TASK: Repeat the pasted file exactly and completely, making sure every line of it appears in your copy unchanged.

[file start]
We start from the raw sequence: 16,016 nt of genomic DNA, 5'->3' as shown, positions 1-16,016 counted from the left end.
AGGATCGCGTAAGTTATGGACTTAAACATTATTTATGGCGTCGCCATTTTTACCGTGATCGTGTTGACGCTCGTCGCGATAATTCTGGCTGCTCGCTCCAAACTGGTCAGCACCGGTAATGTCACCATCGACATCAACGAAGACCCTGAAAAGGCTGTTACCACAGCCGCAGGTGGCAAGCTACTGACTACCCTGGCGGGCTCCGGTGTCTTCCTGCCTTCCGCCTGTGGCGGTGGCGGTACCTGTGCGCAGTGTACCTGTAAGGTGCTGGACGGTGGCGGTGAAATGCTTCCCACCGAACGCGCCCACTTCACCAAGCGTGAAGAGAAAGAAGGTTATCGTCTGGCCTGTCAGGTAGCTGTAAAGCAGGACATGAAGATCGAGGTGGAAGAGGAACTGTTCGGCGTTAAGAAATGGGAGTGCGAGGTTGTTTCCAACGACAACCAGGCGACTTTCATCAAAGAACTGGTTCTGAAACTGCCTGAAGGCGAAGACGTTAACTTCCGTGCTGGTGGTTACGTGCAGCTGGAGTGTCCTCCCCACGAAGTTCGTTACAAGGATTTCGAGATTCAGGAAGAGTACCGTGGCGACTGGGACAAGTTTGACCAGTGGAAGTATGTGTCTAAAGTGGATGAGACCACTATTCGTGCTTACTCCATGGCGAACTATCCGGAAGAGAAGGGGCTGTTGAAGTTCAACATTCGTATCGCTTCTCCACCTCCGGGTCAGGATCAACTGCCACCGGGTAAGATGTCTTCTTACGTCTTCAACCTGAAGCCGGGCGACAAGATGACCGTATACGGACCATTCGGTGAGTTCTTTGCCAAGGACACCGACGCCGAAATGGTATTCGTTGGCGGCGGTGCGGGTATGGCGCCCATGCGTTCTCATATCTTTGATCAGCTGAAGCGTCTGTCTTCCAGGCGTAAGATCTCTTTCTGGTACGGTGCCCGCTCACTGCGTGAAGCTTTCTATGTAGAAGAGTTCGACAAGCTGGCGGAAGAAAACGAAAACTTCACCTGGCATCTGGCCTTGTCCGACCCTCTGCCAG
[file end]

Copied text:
We start from the raw sequence: 16,016 nt of genomic DNA, 5'->3' as shown, positions 1-16,016 counted from the left end.
AGGATCGCGTAAGTTATGGACTTAAACATTATTTATGGCGTCGCCATTTTTACCGTGATCGTGTTGACGCTCGTCGCGATAATTCTGGCTGCTCGCTCCAAACTGGTCAGCACCGGTAATGTCACCATCGACATCAACGAAGACCCTGAAAAGGCTGTTACCACAGCCGCAGGTGGCAAGCTACTGACTACCCTGGCGGGCTCCGGTGTCTTCCTGCCTTCCGCCTGTGGCGGTGGCGGTACCTGTGCGCAGTGTACCTGTAAGGTGCTGGACGGTGGCGGTGAAATGCTTCCCACCGAACGCGCCCACTTCACCAAGCGTGAAGAGAAAGAAGGTTATCGTCTGGCCTGTCAGGTAGCTGTAAAGCAGGACATGAAGATCGAGGTGGAAGAGGAACTGTTCGGCGTTAAGAAATGGGAGTGCGAGGTTGTTTCCAACGACAACCAGGCGACTTTCATCAAAGAACTGGTTCTGAAACTGCCTGAAGGCGAAGACGTTAACTTCCGTGCTGGTGGTTACGTGCAGCTGGAGTGTCCTCCCCACGAAGTTCGTTACAAGGATTTCGAGATTCAGGAAGAGTACCGTGGCGACTGGGACAAGTTTGACCAGTGGAAGTATGTGTCTAAAGTGGATGAGACCACTATTCGTGCTTACTCCATGGCGAACTATCCGGAAGAGAAGGGGCTGTTGAAGTTCAACATTCGTATCGCTTCTCCACCTCCGGGTCAGGATCAACTGCCACCGGGTAAGATGTCTTCTTACGTCTTCAACCTGAAGCCGGGCGACAAGATGACCGTATACGGACCATTCGGTGAGTTCTTTGCCAAGGACACCGACGCCGAAATGGTATTCGTTGGCGGCGGTGCGGGTATGGCGCCCATGCGTTCTCATATCTTTGATCAGCTGAAGCGTCTGTCTTCCAGGCGTAAGATCTCTTTCTGGTACGGTGCCCGCTCACTGCGTGAAGCTTTCTATGTAGAAGAGTTCGACAAGCTGGCGGAAGAAAACGAAAACTTCACCTGGCATCTGGCCTTGTCCGACCCTCTGCCAG